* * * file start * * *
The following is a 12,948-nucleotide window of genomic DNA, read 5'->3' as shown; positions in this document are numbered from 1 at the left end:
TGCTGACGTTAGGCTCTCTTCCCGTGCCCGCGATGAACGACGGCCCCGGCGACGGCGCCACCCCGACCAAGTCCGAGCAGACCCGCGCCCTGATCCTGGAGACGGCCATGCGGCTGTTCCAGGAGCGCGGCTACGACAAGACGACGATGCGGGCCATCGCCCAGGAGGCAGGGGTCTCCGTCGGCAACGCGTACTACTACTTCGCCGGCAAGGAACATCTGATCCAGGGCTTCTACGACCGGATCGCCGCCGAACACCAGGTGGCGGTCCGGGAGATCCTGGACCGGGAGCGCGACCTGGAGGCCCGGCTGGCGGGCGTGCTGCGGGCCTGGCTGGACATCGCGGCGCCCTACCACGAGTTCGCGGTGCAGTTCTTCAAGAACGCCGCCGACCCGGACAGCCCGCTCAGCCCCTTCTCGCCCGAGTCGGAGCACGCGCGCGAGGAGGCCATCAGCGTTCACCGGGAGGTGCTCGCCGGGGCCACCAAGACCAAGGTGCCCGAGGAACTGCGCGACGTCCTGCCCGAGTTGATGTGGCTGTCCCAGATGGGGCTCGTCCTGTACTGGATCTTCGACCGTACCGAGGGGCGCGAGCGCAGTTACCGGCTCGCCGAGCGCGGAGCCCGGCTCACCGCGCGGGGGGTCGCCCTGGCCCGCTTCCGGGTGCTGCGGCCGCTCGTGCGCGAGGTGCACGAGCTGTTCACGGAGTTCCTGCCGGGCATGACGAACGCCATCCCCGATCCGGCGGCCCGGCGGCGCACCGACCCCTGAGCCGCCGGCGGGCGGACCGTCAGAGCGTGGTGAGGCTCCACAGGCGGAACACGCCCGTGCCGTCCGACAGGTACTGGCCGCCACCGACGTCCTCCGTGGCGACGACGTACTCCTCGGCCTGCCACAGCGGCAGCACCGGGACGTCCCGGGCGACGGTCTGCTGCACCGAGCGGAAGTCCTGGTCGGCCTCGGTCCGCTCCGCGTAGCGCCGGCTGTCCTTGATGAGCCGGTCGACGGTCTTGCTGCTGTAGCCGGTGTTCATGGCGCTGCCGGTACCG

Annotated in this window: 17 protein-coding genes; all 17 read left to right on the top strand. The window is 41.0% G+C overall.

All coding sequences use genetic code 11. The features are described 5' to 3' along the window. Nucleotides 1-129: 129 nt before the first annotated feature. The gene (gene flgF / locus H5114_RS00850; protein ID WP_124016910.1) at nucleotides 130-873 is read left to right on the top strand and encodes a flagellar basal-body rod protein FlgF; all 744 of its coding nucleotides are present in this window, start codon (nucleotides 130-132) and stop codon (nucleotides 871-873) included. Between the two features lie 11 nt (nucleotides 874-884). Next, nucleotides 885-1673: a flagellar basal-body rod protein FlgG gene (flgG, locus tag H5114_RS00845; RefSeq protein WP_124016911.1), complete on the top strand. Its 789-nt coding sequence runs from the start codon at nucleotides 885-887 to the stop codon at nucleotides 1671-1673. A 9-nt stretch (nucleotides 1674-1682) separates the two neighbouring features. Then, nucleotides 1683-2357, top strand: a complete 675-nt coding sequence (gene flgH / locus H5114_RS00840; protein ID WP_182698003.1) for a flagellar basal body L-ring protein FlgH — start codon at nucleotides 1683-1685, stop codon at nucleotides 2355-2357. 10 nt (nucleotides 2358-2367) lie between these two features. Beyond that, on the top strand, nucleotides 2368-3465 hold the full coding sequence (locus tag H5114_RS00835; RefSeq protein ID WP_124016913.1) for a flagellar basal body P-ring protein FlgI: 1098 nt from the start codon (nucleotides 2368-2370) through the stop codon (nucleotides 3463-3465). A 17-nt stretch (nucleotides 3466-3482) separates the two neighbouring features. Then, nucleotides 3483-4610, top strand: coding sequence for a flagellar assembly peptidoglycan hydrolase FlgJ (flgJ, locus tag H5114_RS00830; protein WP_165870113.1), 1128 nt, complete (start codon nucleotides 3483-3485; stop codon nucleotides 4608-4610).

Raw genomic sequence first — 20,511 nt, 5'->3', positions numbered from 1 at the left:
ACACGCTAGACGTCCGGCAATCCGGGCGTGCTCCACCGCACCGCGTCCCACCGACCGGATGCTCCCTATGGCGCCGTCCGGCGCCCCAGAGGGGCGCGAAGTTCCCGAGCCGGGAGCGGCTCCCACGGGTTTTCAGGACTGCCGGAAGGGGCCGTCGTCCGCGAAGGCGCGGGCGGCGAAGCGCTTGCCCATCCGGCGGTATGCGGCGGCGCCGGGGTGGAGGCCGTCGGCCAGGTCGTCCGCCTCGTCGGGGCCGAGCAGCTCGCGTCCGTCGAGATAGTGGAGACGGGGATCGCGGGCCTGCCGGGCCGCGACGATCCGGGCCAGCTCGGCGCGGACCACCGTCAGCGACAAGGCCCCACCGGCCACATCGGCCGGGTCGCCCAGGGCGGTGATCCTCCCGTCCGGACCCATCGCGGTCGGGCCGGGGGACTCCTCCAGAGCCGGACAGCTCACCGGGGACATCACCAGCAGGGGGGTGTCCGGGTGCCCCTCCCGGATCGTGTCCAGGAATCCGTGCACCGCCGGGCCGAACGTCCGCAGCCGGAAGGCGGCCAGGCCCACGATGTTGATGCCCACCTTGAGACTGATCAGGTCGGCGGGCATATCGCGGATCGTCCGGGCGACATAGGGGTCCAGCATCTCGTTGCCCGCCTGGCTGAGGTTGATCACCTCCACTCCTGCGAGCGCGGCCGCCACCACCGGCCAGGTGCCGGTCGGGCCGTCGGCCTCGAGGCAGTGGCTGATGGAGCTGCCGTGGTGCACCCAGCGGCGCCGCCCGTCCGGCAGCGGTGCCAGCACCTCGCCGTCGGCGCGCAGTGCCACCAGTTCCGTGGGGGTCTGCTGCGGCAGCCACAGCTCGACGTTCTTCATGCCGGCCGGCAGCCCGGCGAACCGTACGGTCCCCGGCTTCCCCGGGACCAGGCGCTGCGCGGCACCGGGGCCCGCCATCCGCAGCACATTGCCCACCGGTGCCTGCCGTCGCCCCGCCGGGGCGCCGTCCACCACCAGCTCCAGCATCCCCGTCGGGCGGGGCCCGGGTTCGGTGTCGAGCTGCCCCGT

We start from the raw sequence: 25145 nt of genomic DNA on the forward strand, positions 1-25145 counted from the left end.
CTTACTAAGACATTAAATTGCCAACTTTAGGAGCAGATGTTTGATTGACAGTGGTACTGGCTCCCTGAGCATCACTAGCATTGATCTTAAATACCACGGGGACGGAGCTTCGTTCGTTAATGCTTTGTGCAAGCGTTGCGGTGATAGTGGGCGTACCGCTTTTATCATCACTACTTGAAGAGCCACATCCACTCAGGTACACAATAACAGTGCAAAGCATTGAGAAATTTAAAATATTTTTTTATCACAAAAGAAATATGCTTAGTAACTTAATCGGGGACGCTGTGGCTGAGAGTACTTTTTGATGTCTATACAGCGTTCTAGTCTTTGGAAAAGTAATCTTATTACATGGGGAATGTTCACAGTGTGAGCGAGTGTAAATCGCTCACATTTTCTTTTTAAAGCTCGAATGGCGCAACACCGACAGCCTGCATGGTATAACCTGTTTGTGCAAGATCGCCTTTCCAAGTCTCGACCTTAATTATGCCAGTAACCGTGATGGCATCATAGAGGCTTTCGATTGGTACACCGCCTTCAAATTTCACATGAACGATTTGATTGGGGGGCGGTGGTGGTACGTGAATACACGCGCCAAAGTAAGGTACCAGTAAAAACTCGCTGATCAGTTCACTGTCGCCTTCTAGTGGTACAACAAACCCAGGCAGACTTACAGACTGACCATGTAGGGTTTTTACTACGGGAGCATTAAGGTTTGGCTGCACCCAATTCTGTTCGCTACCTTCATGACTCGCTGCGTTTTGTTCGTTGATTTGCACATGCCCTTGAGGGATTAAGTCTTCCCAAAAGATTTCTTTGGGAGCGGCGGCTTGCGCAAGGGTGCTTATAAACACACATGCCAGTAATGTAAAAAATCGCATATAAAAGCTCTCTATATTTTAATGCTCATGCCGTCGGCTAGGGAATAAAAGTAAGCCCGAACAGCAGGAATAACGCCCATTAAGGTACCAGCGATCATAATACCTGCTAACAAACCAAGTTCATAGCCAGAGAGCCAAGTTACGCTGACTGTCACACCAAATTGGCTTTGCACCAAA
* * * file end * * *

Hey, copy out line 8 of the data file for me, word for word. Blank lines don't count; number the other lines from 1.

CTTACTAAGACATTAAATTGCCAACTTTAGGAGCAGATGTTTGATTGACAGTGGTACTGGCTCCCTGAGCATCACTAGCATTGATCTTAAATACCACGGGGACGGAGCTTCGTTCGTTAATGCTTTGTGCAAGCGTTGCGGTGATAGTGGGCGTACCGCTTTTATCATCACTACTTGAAGAGCCACATCCACTCAGGTACACAATAACAGTGCAAAGCATTGAGAAATTTAAAATATTTTTTTATCACAAAAGAAATATGCTTAGTAACTTAATCGGGGACGCTGTGGCTGAGAGTACTTTTTGATGTCTATACAGCGTTCTAGTCTTTGGAAAAGTAATCTTATTACATGGGGAATGTTCACAGTGTGAGCGAGTGTAAATCGCTCACATTTTCTTTTTAAAGCTCGAATGGCGCAACACCGACAGCCTGCATGGTATAACCTGTTTGTGCAAGATCGCCTTTCCAAGTCTCGACCTTAATTATGCCAGTAACCGTGATGGCATCATAGAGGCTTTCGATTGGTACACCGCCTTCAAATTTCACATGAACGATTTGATTGGGGGGCGGTGGTGGTACGTGAATACACGCGCCAAAGTAAGGTACCAGTAAAAACTCGCTGATCAGTTCACTGTCGCCTTCTAGTGGTACAACAAACCCAGGCAGACTTACAGACTGACCATGTAGGGTTTTTACTACGGGAGCATTAAGGTTTGGCTGCACCCAATTCTGTTCGCTACCTTCATGACTCGCTGCGTTTTGTTCGTTGATTTGCACATGCCCTTGAGGGATTAAGTCTTCCCAAAAGATTTCTTTGGGAGCGGCGGCTTGCGCAAGGGTGCTTATAAACACACATGCCAGTAATGTAAAAAATCGCATATAAAAGCTCTCTATATTTTAATGCTCATGCCGTCGGCTAGGGAATAAAAGTAAGCCCGAACAGCAGGAATAACGCCCATTAAGGTACCAGCGATCATAATACCTGCTAACAAACCAAGTTCATAGCCAGAGAGCCAAGTTACGCTGACTGTCACACCAAATTGGCTTTGCACCAAA